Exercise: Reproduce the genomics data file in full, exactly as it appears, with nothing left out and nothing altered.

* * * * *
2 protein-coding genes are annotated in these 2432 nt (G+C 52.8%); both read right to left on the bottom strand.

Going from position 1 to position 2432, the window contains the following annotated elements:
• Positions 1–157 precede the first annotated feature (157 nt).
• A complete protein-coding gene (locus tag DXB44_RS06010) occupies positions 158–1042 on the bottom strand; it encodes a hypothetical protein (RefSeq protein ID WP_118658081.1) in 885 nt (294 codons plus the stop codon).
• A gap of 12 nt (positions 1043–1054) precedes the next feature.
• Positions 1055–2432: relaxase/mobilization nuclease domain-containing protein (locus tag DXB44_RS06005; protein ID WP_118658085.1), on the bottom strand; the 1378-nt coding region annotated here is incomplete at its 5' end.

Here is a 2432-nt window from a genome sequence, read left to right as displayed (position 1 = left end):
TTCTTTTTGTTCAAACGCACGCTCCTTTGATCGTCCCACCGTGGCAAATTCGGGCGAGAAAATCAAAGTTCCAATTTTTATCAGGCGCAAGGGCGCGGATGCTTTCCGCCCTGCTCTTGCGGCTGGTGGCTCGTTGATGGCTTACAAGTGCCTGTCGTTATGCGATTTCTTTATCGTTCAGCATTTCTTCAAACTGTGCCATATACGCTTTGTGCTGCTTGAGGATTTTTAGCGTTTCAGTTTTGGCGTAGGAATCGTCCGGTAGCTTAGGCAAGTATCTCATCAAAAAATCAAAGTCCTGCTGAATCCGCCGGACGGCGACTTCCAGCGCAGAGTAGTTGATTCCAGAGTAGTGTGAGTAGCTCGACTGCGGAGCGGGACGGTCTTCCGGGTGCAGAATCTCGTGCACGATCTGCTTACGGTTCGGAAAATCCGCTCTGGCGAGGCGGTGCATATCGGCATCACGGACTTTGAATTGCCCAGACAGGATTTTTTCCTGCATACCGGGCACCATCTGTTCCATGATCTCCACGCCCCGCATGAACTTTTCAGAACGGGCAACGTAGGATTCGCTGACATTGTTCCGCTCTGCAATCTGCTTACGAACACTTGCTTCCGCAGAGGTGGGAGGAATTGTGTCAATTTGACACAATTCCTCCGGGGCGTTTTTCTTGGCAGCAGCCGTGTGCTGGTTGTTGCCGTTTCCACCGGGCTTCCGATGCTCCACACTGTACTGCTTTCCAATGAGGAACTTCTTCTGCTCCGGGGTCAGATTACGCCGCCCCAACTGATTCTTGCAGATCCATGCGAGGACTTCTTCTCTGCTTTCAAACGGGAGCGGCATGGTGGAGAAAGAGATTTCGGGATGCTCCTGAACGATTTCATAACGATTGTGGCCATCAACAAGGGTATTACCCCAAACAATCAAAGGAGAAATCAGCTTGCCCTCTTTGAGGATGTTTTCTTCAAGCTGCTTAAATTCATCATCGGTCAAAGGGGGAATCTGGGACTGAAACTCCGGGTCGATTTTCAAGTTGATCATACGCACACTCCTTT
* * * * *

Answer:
2 protein-coding genes are annotated in these 2432 nt (G+C 52.8%); both read right to left on the bottom strand.

Going from position 1 to position 2432, the window contains the following annotated elements:
• Positions 1–157 precede the first annotated feature (157 nt).
• A complete protein-coding gene (locus tag DXB44_RS06010) occupies positions 158–1042 on the bottom strand; it encodes a hypothetical protein (RefSeq protein ID WP_118658081.1) in 885 nt (294 codons plus the stop codon).
• A gap of 12 nt (positions 1043–1054) precedes the next feature.
• Positions 1055–2432: relaxase/mobilization nuclease domain-containing protein (locus tag DXB44_RS06005; protein ID WP_118658085.1), on the bottom strand; the 1378-nt coding region annotated here is incomplete at its 5' end.

Here is a 2432-nt window from a genome sequence, read left to right as displayed (position 1 = left end):
TTCTTTTTGTTCAAACGCACGCTCCTTTGATCGTCCCACCGTGGCAAATTCGGGCGAGAAAATCAAAGTTCCAATTTTTATCAGGCGCAAGGGCGCGGATGCTTTCCGCCCTGCTCTTGCGGCTGGTGGCTCGTTGATGGCTTACAAGTGCCTGTCGTTATGCGATTTCTTTATCGTTCAGCATTTCTTCAAACTGTGCCATATACGCTTTGTGCTGCTTGAGGATTTTTAGCGTTTCAGTTTTGGCGTAGGAATCGTCCGGTAGCTTAGGCAAGTATCTCATCAAAAAATCAAAGTCCTGCTGAATCCGCCGGACGGCGACTTCCAGCGCAGAGTAGTTGATTCCAGAGTAGTGTGAGTAGCTCGACTGCGGAGCGGGACGGTCTTCCGGGTGCAGAATCTCGTGCACGATCTGCTTACGGTTCGGAAAATCCGCTCTGGCGAGGCGGTGCATATCGGCATCACGGACTTTGAATTGCCCAGACAGGATTTTTTCCTGCATACCGGGCACCATCTGTTCCATGATCTCCACGCCCCGCATGAACTTTTCAGAACGGGCAACGTAGGATTCGCTGACATTGTTCCGCTCTGCAATCTGCTTACGAACACTTGCTTCCGCAGAGGTGGGAGGAATTGTGTCAATTTGACACAATTCCTCCGGGGCGTTTTTCTTGGCAGCAGCCGTGTGCTGGTTGTTGCCGTTTCCACCGGGCTTCCGATGCTCCACACTGTACTGCTTTCCAATGAGGAACTTCTTCTGCTCCGGGGTCAGATTACGCCGCCCCAACTGATTCTTGCAGATCCATGCGAGGACTTCTTCTCTGCTTTCAAACGGGAGCGGCATGGTGGAGAAAGAGATTTCGGGATGCTCCTGAACGATTTCATAACGATTGTGGCCATCAACAAGGGTATTACCCCAAACAATCAAAGGAGAAATCAGCTTGCCCTCTTTGAGGATGTTTTCTTCAAGCTGCTTAAATTCATCATCGGTCAAAGGGGGAATCTGGGACTGAAACTCCGGGTCGATTTTCAAGTTGATCATACGCACACTCCTTT